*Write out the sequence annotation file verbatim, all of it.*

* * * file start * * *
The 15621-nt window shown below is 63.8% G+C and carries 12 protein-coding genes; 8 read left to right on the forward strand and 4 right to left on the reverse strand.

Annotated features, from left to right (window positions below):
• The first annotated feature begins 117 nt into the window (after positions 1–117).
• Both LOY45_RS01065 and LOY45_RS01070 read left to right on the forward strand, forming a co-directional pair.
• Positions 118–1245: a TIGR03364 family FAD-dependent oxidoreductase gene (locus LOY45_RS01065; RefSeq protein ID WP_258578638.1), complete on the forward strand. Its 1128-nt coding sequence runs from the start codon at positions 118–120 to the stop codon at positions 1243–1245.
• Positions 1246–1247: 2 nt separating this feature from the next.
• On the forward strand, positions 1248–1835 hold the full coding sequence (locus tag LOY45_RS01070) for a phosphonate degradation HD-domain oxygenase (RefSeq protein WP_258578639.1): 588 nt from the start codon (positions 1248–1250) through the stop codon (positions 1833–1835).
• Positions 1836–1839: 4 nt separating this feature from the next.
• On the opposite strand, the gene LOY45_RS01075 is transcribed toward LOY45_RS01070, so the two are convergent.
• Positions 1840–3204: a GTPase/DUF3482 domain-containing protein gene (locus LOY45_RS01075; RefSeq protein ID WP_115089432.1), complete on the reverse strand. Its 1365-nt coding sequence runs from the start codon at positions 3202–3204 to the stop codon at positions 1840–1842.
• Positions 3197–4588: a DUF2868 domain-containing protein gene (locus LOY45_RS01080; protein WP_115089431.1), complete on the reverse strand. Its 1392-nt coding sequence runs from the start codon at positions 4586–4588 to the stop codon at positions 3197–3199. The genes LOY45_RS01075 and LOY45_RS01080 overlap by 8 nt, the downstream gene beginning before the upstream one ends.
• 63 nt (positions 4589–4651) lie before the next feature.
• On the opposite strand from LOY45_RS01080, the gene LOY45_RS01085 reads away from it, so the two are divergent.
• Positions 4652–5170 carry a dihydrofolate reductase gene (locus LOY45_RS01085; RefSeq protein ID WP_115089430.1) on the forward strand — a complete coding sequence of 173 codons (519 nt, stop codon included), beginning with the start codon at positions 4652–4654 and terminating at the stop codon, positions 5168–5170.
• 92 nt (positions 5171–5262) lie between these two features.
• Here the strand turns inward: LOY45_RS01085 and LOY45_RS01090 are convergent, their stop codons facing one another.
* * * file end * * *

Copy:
The 15621-nt window shown below is 63.8% G+C and carries 12 protein-coding genes; 8 read left to right on the forward strand and 4 right to left on the reverse strand.

Annotated features, from left to right (window positions below):
• The first annotated feature begins 117 nt into the window (after positions 1–117).
• Both LOY45_RS01065 and LOY45_RS01070 read left to right on the forward strand, forming a co-directional pair.
• Positions 118–1245: a TIGR03364 family FAD-dependent oxidoreductase gene (locus LOY45_RS01065; RefSeq protein ID WP_258578638.1), complete on the forward strand. Its 1128-nt coding sequence runs from the start codon at positions 118–120 to the stop codon at positions 1243–1245.
• Positions 1246–1247: 2 nt separating this feature from the next.
• On the forward strand, positions 1248–1835 hold the full coding sequence (locus tag LOY45_RS01070) for a phosphonate degradation HD-domain oxygenase (RefSeq protein WP_258578639.1): 588 nt from the start codon (positions 1248–1250) through the stop codon (positions 1833–1835).
• Positions 1836–1839: 4 nt separating this feature from the next.
• On the opposite strand, the gene LOY45_RS01075 is transcribed toward LOY45_RS01070, so the two are convergent.
• Positions 1840–3204: a GTPase/DUF3482 domain-containing protein gene (locus LOY45_RS01075; RefSeq protein ID WP_115089432.1), complete on the reverse strand. Its 1365-nt coding sequence runs from the start codon at positions 3202–3204 to the stop codon at positions 1840–1842.
• Positions 3197–4588: a DUF2868 domain-containing protein gene (locus LOY45_RS01080; protein WP_115089431.1), complete on the reverse strand. Its 1392-nt coding sequence runs from the start codon at positions 4586–4588 to the stop codon at positions 3197–3199. The genes LOY45_RS01075 and LOY45_RS01080 overlap by 8 nt, the downstream gene beginning before the upstream one ends.
• 63 nt (positions 4589–4651) lie before the next feature.
• On the opposite strand from LOY45_RS01080, the gene LOY45_RS01085 reads away from it, so the two are divergent.
• Positions 4652–5170 carry a dihydrofolate reductase gene (locus LOY45_RS01085; RefSeq protein ID WP_115089430.1) on the forward strand — a complete coding sequence of 173 codons (519 nt, stop codon included), beginning with the start codon at positions 4652–4654 and terminating at the stop codon, positions 5168–5170.
• 92 nt (positions 5171–5262) lie between these two features.
• Here the strand turns inward: LOY45_RS01085 and LOY45_RS01090 are convergent, their stop codons facing one another.